On Mars, the Curiosity rover overturns assumptions about the existence of water

On Mars, the Curiosity rover overturns assumptions about the existence of water

While NASA has ended the Ingenuity missions due to a technical issue, Curiosity continues to explore the Martian soil. The rover has been cruising Mount Sharp for 10 years, after losing its small helicopter, and is focusing more closely on the Gediz Valles Channel, whose winding structure appears to have been carved by an ancient river.

To scientists, the steep sides of the channel formation rule out a wind-related origin. This suggests the hypothesis of debris flows or the presence of a river transporting material with sufficient energy to burrow into the rock substrate.

Billions of years ago, Mars' climate was wetter and perhaps warmer than it is today, and Curiosity can provide evidence of that with its images.

Curiosity arouses curiosity

The latest is a panoramic image created using the black and white navigation camera mounted on the mast of the machine. there Filming date: February 1, 2024, the 4084th sol, or sol, of the mission. The panorama consists of 10 images collected after being sent to Earth.

The Gedes Valles Channel is one of the last features to form on the 5-kilometre-high Mount Sharp, whose base Curiosity has been climbing since 2014. The channel is filled with piles of rocks and other debris that may have been brought here by wreckers. Flows (fast, wet landslides) or dry avalanches.

Did the water disappear and then reappear?

In fact, we can see in the images soil rich in sulfate, which is often formed during the evaporation of water. This exploration could provide valuable clues about how the presence of water and its chemical components associated with life have changed over time.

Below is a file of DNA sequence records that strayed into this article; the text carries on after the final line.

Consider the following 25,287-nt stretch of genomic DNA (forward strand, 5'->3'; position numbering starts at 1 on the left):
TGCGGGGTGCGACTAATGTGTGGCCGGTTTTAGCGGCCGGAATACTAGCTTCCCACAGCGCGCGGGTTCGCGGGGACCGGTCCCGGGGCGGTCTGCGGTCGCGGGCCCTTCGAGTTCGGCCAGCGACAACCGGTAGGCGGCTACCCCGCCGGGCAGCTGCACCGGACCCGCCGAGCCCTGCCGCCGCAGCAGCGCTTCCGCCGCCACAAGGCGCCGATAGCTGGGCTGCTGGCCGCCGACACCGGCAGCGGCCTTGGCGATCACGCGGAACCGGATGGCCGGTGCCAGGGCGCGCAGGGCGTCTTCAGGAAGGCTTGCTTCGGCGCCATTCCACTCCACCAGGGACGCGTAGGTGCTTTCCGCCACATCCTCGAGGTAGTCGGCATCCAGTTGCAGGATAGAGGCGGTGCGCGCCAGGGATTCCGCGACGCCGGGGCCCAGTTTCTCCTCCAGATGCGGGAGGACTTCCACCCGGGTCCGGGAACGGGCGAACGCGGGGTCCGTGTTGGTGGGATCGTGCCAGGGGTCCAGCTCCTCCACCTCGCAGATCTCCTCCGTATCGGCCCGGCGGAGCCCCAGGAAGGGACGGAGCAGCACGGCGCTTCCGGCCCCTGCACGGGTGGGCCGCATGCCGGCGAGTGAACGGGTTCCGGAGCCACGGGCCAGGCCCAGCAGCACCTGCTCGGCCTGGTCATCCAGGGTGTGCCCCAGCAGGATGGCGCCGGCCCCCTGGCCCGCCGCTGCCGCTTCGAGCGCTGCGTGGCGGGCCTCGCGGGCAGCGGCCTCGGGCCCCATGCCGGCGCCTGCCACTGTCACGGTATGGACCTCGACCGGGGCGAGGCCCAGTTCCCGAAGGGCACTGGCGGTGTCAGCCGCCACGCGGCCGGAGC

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“If the channel or debris pile was formed by liquid water, that's really interesting. That means that very late in Mount Sharp's history — after a long period of drought — the water came back, and in a big way.” He becomes excited Ashwin VasavadaCuriosity project scientist, at NASA's Jet Propulsion Laboratory in Southern California.

Image source: NASA/JPL-Caltech

A puzzle for researchers

In other words, continuing exploration of the Gedes Valles Channel could change the understanding of the chronology of Mount Sharp's formation, but also the evolution of water on Mars. The hypothesis that liquid water may have been present in later stages of Mount Sharp's history intrigues researchers.

This would indicate a fluctuation in the presence of water, rather than a gradual disappearance. NASA rover observations indicate cycles of hydrological activity, with evidence such as mud fissures and shallow lakes. The channel's proximity to catastrophic debris flows strengthens this hypothesis.

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